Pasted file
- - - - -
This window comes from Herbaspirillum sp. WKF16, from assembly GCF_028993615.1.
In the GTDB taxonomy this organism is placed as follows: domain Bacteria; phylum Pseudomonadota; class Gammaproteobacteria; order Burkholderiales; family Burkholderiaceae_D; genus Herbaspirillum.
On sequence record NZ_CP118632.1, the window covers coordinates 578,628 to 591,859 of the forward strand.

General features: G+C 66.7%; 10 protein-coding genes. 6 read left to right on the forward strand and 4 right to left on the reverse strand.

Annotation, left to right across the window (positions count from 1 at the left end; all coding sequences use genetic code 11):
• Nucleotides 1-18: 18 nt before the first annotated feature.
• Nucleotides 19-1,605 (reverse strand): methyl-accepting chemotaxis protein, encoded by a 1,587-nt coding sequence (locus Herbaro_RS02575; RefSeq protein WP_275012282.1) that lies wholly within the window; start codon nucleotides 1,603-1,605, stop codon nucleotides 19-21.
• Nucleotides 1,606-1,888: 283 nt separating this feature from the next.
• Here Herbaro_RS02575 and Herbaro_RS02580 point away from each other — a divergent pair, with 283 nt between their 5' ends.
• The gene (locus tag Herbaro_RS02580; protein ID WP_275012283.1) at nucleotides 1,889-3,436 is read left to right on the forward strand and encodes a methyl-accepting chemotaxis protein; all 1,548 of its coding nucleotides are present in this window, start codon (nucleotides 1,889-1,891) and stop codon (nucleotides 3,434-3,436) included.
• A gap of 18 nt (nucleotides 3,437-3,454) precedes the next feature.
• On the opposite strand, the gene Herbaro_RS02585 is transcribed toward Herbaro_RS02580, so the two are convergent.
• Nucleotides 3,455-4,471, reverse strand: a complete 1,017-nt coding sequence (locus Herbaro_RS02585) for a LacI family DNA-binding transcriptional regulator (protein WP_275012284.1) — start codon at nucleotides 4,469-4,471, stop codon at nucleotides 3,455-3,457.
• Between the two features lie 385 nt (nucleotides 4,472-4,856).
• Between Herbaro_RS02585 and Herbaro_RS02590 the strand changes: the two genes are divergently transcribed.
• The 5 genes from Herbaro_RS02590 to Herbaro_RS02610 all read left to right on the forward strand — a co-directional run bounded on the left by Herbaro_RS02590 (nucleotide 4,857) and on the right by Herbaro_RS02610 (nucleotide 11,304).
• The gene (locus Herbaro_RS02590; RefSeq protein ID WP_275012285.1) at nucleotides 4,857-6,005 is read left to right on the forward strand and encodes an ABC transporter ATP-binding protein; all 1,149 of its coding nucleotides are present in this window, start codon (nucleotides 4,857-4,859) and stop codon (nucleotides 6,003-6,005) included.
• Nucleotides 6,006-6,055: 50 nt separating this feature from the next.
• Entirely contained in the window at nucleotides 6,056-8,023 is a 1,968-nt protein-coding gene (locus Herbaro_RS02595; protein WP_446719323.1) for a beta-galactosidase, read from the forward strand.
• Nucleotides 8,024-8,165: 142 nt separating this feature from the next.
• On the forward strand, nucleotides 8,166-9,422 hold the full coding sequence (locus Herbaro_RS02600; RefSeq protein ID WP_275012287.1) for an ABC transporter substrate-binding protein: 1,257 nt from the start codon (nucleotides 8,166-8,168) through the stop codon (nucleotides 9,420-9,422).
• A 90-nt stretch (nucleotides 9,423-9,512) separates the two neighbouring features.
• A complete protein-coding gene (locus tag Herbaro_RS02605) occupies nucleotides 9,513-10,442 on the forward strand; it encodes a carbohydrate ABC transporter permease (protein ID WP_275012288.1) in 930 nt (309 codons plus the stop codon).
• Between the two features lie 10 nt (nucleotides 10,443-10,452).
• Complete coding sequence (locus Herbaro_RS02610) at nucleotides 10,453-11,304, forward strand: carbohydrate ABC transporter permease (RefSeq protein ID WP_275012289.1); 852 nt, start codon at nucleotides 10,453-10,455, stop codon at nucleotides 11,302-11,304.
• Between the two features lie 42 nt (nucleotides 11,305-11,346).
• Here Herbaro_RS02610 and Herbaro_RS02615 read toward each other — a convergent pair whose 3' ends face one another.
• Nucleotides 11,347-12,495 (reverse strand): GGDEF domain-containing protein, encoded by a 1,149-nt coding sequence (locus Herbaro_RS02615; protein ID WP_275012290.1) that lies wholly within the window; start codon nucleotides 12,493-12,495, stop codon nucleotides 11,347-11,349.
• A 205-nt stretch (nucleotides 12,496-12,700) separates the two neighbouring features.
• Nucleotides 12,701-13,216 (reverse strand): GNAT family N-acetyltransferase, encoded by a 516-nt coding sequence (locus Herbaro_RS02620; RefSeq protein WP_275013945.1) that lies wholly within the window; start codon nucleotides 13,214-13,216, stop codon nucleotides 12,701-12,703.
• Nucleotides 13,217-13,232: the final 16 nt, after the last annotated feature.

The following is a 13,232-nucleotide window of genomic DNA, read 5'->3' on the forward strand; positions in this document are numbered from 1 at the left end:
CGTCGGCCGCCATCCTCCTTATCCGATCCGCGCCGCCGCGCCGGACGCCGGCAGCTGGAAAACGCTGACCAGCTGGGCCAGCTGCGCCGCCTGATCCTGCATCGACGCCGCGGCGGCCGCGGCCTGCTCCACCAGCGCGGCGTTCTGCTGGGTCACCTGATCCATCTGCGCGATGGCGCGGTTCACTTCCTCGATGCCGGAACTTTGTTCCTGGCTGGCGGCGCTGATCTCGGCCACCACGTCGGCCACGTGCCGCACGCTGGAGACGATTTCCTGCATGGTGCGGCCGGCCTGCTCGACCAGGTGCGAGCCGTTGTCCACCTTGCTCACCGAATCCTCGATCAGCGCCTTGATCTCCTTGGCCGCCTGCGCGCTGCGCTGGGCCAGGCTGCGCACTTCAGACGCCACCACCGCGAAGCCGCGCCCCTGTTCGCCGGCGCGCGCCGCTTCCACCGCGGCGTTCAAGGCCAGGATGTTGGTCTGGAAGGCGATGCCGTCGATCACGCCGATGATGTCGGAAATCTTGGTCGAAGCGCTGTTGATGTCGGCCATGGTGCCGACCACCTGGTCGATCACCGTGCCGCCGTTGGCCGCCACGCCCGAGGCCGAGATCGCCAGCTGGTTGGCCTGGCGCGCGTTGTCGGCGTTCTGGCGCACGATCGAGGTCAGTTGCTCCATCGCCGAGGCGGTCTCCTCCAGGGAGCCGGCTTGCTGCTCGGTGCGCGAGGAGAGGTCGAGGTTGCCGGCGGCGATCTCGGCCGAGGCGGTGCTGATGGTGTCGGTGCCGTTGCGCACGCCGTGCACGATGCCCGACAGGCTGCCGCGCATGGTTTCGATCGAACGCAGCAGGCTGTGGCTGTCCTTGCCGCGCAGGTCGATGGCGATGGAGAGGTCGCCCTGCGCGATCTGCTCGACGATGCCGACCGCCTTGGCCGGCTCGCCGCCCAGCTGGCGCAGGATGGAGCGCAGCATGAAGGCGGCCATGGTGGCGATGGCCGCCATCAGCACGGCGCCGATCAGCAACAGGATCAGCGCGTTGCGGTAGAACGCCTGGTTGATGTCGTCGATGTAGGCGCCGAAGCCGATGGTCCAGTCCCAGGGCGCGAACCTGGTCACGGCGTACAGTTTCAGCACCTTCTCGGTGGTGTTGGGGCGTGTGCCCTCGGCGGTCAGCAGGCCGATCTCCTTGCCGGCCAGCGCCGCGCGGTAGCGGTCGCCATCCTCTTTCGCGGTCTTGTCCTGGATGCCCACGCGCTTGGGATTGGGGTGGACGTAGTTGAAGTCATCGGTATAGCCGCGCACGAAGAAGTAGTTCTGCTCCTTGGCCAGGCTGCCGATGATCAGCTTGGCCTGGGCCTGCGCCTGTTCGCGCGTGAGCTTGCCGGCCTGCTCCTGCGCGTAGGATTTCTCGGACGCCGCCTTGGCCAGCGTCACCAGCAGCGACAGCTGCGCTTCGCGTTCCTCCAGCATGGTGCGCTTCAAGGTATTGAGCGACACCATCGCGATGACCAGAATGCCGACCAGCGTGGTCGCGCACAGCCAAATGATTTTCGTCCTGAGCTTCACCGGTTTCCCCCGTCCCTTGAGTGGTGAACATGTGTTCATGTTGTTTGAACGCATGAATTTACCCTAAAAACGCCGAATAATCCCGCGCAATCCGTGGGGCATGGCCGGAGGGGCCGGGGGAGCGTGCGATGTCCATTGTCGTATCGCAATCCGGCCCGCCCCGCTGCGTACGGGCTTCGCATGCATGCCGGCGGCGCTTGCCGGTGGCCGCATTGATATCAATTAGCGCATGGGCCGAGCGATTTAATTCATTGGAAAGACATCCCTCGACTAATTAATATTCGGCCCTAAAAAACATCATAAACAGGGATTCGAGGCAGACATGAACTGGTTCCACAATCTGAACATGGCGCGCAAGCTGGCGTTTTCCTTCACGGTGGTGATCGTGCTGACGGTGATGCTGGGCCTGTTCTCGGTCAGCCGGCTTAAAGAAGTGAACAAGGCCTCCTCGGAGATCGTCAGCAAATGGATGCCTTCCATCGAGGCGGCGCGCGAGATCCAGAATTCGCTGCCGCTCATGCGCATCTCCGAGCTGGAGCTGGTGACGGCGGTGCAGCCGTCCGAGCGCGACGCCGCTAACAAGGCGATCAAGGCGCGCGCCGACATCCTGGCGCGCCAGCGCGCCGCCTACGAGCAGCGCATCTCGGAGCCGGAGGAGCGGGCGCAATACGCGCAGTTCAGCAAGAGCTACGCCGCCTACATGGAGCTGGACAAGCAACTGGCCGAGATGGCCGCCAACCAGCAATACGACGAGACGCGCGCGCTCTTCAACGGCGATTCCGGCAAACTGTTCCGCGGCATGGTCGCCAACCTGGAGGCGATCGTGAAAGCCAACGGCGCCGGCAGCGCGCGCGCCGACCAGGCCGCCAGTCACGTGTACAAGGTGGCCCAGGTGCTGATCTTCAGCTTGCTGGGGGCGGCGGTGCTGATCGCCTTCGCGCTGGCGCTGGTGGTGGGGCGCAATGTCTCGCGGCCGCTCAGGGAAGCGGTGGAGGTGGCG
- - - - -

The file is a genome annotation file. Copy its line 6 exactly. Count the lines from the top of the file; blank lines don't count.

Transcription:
• Nucleotides 1-18: 18 nt before the first annotated feature.